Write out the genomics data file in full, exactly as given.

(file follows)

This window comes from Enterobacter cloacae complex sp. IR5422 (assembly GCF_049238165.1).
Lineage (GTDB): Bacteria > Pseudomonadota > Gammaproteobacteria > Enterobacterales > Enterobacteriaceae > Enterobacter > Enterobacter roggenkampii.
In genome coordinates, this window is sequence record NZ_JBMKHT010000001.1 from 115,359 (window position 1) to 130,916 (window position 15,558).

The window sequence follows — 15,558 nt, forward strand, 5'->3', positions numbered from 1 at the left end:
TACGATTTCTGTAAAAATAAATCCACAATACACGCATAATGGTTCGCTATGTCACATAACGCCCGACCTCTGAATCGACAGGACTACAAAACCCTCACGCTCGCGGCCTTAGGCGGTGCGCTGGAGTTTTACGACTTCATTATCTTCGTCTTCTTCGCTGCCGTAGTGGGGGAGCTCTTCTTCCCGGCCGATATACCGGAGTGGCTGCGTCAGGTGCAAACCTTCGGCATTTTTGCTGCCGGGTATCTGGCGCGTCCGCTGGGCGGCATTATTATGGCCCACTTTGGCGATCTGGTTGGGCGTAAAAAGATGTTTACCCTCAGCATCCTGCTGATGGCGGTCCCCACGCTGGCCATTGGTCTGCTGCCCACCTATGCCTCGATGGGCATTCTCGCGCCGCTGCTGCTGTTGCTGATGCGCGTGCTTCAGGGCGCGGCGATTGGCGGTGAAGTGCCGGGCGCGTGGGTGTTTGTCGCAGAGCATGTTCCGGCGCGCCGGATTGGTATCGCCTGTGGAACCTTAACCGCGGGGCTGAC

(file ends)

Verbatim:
This window comes from Enterobacter cloacae complex sp. IR5422 (assembly GCF_049238165.1).
Lineage (GTDB): Bacteria > Pseudomonadota > Gammaproteobacteria > Enterobacterales > Enterobacteriaceae > Enterobacter > Enterobacter roggenkampii.
In genome coordinates, this window is sequence record NZ_JBMKHT010000001.1 from 115,359 (window position 1) to 130,916 (window position 15,558).

The window sequence follows — 15,558 nt, forward strand, 5'->3', positions numbered from 1 at the left end:
TACGATTTCTGTAAAAATAAATCCACAATACACGCATAATGGTTCGCTATGTCACATAACGCCCGACCTCTGAATCGACAGGACTACAAAACCCTCACGCTCGCGGCCTTAGGCGGTGCGCTGGAGTTTTACGACTTCATTATCTTCGTCTTCTTCGCTGCCGTAGTGGGGGAGCTCTTCTTCCCGGCCGATATACCGGAGTGGCTGCGTCAGGTGCAAACCTTCGGCATTTTTGCTGCCGGGTATCTGGCGCGTCCGCTGGGCGGCATTATTATGGCCCACTTTGGCGATCTGGTTGGGCGTAAAAAGATGTTTACCCTCAGCATCCTGCTGATGGCGGTCCCCACGCTGGCCATTGGTCTGCTGCCCACCTATGCCTCGATGGGCATTCTCGCGCCGCTGCTGCTGTTGCTGATGCGCGTGCTTCAGGGCGCGGCGATTGGCGGTGAAGTGCCGGGCGCGTGGGTGTTTGTCGCAGAGCATGTTCCGGCGCGCCGGATTGGTATCGCCTGTGGAACCTTAACCGCGGGGCTGAC